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Covering sports injuries from the perspective of a certified athletic trainer and backed by analytics.

Understanding Victor Oladipo’s Quadriceps Tendon Tear

The Indiana Pacers had emerged as one of the top would-be contenders in a suddenly wide open Eastern Conference. Fueling the Pacers’ ascension was good health as the team lost just 27 total games to injury through the first half of the regular season, the fourth best mark in the NBA. Unfortunately, that changed quickly Wednesday night when Victor Oladipo, the team’s All-Star guard and leading scorer, crumpled to the court while attempting to defend Toronto’s Pascal Siakam.

Led by head athletic trainer Josh Corbeil, the medical staff for the Pacers acted quickly, covering Oladipo’s right knee before carting him off the floor. Indiana later revealed the injury was deemed serious and further testing would be carried out on Thursday. Sadly, the MRI revealed a torn quadriceps tendon for Oladipo, an injury that will require surgery and end his season.

The quadriceps is a dynamic muscle group that plays a role in multiple joint motions. As its name suggests, the quad is comprised of four muscles, the rectus femoris, the vastus lateralis, vastus medialis, and vastus intermedius. Together these muscle work synergistically to carry out knee extension (straightening of the leg). The rectus femoris also attaches at the hip and aids in hip flexion (bending the hip). As a result, extra care must be given during the rehab process to prevent a troublesome muscle imbalance from developing.


The four muscles are connected to the lower leg by a conjoined tendon. The patella (kneecap) sits within this tendon. The portion of the tendon above the kneecap is referred to as the quadriceps tendon while the inferior portion that connects the muscle to the tibia is known as the patellar tendon. As the knee is bent or straightened, the patella moves to modify the mechanics of the quadriceps muscle. Correspondingly, the vastus medialis of the quad stabilizes the kneecap throughout this process.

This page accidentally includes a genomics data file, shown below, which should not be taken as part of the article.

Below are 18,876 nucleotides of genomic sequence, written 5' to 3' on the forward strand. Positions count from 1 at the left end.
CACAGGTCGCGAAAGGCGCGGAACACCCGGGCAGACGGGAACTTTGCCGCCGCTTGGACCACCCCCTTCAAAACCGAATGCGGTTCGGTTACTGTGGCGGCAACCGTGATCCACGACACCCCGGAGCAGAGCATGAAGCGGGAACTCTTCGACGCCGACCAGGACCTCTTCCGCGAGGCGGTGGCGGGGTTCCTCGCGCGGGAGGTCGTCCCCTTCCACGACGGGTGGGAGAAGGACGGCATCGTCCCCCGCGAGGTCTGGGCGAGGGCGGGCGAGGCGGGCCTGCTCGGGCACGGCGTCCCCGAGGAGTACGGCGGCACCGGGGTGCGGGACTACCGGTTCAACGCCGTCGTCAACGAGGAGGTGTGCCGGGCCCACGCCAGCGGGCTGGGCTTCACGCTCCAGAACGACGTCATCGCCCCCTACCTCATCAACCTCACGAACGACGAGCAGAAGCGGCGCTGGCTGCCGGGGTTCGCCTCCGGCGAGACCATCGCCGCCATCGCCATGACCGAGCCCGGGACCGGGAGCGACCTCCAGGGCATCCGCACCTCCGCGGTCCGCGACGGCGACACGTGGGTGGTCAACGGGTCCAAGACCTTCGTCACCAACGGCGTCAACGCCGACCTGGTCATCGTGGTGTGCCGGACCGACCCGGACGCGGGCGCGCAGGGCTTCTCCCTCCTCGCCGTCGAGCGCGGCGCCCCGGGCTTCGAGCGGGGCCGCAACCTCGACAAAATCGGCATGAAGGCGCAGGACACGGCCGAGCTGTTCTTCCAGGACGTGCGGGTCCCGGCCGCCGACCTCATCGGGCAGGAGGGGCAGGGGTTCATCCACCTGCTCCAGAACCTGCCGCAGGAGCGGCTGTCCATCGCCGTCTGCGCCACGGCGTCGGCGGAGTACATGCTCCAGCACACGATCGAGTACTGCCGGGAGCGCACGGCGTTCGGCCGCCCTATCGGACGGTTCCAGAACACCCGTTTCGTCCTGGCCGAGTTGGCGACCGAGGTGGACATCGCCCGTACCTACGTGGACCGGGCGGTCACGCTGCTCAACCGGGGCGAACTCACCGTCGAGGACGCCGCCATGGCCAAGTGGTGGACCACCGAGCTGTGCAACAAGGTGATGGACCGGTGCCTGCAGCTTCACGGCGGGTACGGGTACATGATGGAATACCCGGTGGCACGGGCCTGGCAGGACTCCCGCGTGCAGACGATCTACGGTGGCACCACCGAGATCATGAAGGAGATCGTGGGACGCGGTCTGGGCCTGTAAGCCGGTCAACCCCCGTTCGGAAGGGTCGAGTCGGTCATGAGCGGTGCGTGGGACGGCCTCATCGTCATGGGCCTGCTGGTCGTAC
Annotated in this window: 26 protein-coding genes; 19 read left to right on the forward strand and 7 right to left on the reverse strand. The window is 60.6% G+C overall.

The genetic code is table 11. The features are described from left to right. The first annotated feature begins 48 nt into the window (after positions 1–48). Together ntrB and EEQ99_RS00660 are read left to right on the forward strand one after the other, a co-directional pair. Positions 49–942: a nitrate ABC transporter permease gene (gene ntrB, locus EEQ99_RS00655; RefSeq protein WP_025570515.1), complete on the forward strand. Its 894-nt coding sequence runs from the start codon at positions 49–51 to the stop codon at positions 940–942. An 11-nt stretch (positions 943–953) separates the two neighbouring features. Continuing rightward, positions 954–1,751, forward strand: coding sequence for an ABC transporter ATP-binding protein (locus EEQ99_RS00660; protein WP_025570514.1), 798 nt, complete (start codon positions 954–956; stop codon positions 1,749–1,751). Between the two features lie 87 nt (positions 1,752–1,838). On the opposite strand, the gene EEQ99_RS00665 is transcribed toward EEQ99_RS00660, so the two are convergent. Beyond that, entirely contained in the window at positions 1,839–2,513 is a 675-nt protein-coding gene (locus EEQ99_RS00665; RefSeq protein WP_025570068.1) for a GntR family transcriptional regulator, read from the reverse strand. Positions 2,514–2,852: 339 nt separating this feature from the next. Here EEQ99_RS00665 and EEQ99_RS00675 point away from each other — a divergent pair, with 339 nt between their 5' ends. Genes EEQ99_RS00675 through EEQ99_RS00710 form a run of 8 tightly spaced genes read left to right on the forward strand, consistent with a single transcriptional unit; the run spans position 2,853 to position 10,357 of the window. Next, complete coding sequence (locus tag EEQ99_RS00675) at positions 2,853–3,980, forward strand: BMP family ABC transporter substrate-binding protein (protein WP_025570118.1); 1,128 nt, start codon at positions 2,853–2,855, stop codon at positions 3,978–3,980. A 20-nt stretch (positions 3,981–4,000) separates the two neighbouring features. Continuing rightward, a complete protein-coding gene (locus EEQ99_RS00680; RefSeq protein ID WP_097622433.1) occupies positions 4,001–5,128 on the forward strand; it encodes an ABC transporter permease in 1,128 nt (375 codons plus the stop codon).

The tendon can fail at both locations, disrupting motion at the knee. Without a firm attachment site, the patella can shift from its normal location. This is likely why many initially feared a patellar dislocation for Oladipo. However, we now know that Oladipo’s injury involved the tendon above the kneecap, setting up a lengthy recovery process.

Tendon tears at the knee are relatively uncommon in the NBA with most failures occurring at the patellar tendon. Players like Caron Butler, Jeremy Lin, and Hassan Whiteside have all missed time following patellar tendon tears. Oklahoma City Thunder guard Andre Roberson is still recovering from a patellar tendon tear suffered last January. Roberson has suffered multiple setbacks in his recovery, including a recent avulsion fracture of his knee.

Quadriceps tendon tears have occurred less frequently and often are incomplete or partial tears. Blake Griffin, Carmelo Anthony, and Malcolm Brogdon have all missed time in recent seasons with partial quadriceps tendon tears.

The best comparison for Oladipo is likely veteran Tony Parker. The former Spurs and current Hornets point guard suffered a torn quadriceps tendon during the 2017 playoffs. He underwent surgery to repair the damage and spent nearly seven months sidelined. ESPN’s Adrian Wojnarowski’s has already stated the Pacers will look into Parker’s recovery in the months ahead.

Barring any setbacks, Oladipo should be back in time for the start of the 2019-20 NBA season. His age, relatively low career workload, and his minimal injury history should all positively influence his recovery. Oladipo will also have the benefit of working with a Pacers medical team that has become one of the top-rated units in the NBA. The injury remains an obvious setback but Oladipo should be positioned for a bounce-back campaign next year.